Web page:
Rhythm and Blues Music Teacher Resources
Find Rhythm and Blues Music educational ideas and activities
Showing 41 - 60 of 106 resources
Students explore examples of this musical form, then write their own lyrics for a blues song.
Tenth graders recognize traditional harmonic progressions such as I-V-I in writing or performance. Students experience improvising simple melodic patterns based on traditional harmonic progressions.
Tenth graders identify and interpret how to recognize traditional harmonic progressions such as I-V-I in writing or performance. They experience improvising simple melodic patterns based on traditional harmonic progressions. By coupling chord identification and improvisation, 10th graders learn that a certain pitch has both melodic and harmonic attributes.
Sixth graders listen to recordings and study jazz and the blues music. They identify the instrumentation and explore the 12-bar blues progression. After experimenting with different sound, 6th graders create their own arrangement, with lyrics.
In this music worksheet, students read about the origin of gospel music. Students answer ten essay questions related to their reading.
In this gospel music activity, students read a brief introduction to gospel music and respond to 10 short answer questions regarding it.
In this literary elements learning exercise, students respond to 18 short answer and multiple choice questions regarding the author's purpose in "A World Made Beautiful by Dzine."
In this run-on sentences and fragments activity, students practice their grammar skills as they examine 10 sentences and identify each as a fragment, run-on, or sentence.
For this Coming Home from the life of Langston Hughes worksheet, students read the book Coming Home from the life of Langston Hughes and answer short answer questions about it. Students complete 10 questions total.
Learners browse current issues of Target newspaper and their local newspaper and look for articles or advertisements featuring jazz, blues, funk, hip-hop, gospel, or ragtime musicians. They discuss the African American roots in these types of music.
Teacher reads aloud to the students the material that is printed in boldface type inside the boxes. Information in regular type inside the boxes and all information outside the boxes should not be read to the students. Possible student responses are included in parentheses after the questions.
Students review major/minor chords. They listen as the teacher plays a 7th chord on Sibelius and identify the different sound. Students listen to blues music and identify the 7h chords in the piece. They listen as the teacher lectures on how to build a 7th chord.
What ultimately influences a musician's creations? Is it the time in which he/she lives, his/her personal experiences, the music of the time and previous times, or the image the artist hopes to convey? This lesson explores these questions by looking at th
To take "the definitive portrait of that person in that moment" is the quest of photographer and hip-hop historian Jonathan Mannion. In this short video, Mannion details his dedication to his art and the process he goes through to catch the defining moments of an artist's performance, career, life. Of his work, Mannion says, "It's not about taking a photo. It's about giving a photo."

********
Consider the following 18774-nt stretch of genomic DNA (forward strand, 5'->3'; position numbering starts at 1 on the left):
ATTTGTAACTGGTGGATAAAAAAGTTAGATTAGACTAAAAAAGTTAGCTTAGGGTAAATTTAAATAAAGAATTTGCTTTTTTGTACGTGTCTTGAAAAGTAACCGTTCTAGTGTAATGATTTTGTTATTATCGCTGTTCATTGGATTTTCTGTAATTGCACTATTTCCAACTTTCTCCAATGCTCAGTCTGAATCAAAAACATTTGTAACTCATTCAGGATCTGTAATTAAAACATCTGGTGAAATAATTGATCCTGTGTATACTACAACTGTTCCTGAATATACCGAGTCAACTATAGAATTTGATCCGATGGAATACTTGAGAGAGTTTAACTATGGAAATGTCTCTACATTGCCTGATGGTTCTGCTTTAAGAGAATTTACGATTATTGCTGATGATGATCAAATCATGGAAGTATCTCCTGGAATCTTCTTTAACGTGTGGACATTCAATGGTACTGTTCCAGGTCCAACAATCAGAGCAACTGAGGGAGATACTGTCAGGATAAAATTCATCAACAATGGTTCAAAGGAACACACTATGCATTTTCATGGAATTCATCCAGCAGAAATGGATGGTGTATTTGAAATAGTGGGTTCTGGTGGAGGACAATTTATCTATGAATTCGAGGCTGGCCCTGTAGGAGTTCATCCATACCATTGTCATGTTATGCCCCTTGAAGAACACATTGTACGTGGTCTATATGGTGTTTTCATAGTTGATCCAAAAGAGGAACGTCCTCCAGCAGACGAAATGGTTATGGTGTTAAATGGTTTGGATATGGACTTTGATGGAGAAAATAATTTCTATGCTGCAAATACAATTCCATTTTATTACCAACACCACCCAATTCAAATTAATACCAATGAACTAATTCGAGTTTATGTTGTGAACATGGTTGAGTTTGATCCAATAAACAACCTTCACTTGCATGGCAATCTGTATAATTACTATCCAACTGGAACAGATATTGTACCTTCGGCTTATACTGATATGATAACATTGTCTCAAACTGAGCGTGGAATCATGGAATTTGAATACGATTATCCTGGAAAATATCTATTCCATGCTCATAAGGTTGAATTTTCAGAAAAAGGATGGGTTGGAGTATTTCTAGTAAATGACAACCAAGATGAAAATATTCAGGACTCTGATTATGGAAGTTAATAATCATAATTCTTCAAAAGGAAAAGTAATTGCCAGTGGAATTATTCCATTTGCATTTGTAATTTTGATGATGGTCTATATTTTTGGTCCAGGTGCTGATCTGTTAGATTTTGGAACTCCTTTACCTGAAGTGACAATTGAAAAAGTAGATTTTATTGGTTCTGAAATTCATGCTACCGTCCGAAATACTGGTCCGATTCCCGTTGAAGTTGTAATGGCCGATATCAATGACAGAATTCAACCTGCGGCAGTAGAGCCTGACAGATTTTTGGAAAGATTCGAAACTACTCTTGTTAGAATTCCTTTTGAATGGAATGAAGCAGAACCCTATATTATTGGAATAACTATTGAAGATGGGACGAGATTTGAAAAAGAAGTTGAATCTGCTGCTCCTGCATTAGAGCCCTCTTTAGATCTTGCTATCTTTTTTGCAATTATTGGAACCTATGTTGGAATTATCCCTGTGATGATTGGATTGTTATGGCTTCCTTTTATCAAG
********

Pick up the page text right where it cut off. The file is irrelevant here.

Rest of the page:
In small groups and then as a class, young musicians compare and contrast two pieces from the musical film Chicago. They pair up to look at the elements that make each piece similar and define the elements or arrangements that make them different. They use their understanding of music to compose a new version of one of the songs.
"People Everyday" offers class members an opportunity to develop their literacy analysis skills and to develop media literacy. Guided by an included list of discussion questions, groups examaine the word choice, literary devices used, and consider the themes developed. They then contrast the first track of the song with a second included on the 3 Years, 5 Months & 2 Day in the Life of . . . album. Following this pattern, the groups select and analyze a song of their choice. As an extension activity, the class contrasts Arrested Development's 1990's song with Sly and the Family Stone's 1960's "Everyday People." Because of language, be sure and preview the lyrics before deciding whether the resource is appropriate for your class.
Students use the correct music terminology to evaluate a performance, composition, and arrangement of the song "Blinded by the Light" by Bruce Springsteen and compare it to another version recorded by Manfred Man.
High schoolers discuss how Run-D.M.C. brought Hip Hop into mainstream popularity. They discuss why melding two styles of music is popular and what the results have been through history. They take two songs and combine elements to make a new song of their own.
Explore the inception and evolution of hip-hop music as a springboard for writing music reviews and researching other genres of music. Learners will read and discuss the Times' article, From Underground Music to Fashion Statement to then write a persuasive review on their favorite music or artist.
Music aficionados classify pop music into by musical genres or styles. They evaluate the positive and negatives of collaborative performances, view segments of VH1's "Save the Music" concert, and discuss the difficulties of categorizing modern music. Web links and a pop music chart are included.